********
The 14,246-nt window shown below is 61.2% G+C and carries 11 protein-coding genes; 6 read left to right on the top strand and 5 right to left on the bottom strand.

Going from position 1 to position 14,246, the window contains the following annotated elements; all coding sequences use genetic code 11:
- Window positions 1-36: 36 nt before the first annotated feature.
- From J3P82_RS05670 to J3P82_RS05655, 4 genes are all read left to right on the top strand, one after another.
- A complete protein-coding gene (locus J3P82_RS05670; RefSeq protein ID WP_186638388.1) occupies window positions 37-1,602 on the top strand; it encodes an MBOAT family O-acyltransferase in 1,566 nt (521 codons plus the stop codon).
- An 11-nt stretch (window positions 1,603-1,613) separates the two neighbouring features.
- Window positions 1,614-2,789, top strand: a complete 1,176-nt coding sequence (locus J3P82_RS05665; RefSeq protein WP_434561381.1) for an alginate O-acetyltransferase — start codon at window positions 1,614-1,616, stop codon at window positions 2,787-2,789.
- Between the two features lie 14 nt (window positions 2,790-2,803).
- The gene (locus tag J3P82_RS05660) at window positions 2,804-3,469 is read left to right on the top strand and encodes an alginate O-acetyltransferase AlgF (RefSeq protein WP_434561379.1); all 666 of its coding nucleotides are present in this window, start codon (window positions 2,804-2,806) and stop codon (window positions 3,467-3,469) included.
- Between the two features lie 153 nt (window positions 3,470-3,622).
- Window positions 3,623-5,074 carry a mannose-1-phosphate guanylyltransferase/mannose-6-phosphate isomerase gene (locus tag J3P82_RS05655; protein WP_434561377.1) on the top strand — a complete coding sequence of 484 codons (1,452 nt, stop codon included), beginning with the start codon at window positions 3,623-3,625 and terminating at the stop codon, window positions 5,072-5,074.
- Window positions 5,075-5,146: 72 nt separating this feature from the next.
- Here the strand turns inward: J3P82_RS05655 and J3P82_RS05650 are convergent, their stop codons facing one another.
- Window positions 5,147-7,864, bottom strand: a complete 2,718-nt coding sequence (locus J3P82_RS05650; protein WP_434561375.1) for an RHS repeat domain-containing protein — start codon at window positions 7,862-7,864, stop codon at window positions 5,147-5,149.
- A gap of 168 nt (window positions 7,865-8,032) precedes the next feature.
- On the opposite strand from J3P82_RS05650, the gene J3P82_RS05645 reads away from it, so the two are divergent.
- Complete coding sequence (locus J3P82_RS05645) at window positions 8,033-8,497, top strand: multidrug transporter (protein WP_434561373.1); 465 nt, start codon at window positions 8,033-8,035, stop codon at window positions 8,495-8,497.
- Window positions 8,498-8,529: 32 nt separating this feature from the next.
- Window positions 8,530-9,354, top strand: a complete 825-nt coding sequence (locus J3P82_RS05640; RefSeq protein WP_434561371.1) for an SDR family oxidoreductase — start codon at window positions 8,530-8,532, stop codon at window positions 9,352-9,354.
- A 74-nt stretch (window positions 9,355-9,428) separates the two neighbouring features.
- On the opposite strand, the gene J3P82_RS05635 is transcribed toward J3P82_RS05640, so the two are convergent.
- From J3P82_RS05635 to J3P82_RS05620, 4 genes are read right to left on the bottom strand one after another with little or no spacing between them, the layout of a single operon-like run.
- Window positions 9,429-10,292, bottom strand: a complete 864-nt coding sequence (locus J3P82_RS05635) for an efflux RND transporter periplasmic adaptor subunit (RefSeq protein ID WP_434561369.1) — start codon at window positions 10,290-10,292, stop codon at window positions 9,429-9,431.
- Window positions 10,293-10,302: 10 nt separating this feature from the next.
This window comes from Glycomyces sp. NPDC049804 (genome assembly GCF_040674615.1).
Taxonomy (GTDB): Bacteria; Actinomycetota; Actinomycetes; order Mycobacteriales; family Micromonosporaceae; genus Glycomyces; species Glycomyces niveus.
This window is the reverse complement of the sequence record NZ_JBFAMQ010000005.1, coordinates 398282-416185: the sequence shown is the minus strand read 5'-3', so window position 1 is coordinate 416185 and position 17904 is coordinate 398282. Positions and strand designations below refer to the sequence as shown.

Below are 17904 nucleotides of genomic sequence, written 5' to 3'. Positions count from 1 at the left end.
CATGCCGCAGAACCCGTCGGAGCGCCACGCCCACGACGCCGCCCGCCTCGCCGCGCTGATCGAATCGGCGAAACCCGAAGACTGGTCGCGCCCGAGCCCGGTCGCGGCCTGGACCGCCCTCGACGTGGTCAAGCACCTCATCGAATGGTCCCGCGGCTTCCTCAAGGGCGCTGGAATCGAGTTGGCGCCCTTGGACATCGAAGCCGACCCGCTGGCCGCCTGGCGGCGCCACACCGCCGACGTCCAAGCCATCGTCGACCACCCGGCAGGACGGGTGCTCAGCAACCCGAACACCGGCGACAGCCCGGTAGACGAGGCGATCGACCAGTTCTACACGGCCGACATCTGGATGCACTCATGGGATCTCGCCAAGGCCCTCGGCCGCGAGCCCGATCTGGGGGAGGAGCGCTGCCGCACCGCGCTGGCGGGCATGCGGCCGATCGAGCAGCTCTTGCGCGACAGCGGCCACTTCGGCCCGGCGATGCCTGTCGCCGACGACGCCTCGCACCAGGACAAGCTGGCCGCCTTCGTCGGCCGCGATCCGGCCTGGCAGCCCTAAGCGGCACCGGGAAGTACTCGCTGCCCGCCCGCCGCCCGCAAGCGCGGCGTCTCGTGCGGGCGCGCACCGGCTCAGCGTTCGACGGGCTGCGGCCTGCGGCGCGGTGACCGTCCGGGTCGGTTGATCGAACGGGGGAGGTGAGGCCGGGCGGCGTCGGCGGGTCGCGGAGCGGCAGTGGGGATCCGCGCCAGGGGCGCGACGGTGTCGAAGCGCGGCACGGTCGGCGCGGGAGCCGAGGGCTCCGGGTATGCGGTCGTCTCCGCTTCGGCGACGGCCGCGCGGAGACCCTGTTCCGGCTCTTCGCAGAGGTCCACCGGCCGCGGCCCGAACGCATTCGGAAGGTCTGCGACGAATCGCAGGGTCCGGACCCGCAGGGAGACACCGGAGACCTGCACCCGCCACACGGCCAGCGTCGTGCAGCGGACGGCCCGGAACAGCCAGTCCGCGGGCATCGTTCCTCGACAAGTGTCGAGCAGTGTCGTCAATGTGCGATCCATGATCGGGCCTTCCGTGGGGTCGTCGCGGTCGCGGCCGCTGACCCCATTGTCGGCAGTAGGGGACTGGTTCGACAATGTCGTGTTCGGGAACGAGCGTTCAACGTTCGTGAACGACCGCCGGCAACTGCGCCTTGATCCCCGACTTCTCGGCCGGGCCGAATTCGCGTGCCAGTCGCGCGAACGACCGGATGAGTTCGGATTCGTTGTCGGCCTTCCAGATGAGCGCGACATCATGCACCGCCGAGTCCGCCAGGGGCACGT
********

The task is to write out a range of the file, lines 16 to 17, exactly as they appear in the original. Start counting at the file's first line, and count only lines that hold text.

- On the opposite strand from J3P82_RS05650, the gene J3P82_RS05645 reads away from it, so the two are divergent.
- Complete coding sequence (locus J3P82_RS05645) at window positions 8,033-8,497, top strand: multidrug transporter (protein WP_434561373.1); 465 nt, start codon at window positions 8,033-8,035, stop codon at window positions 8,495-8,497.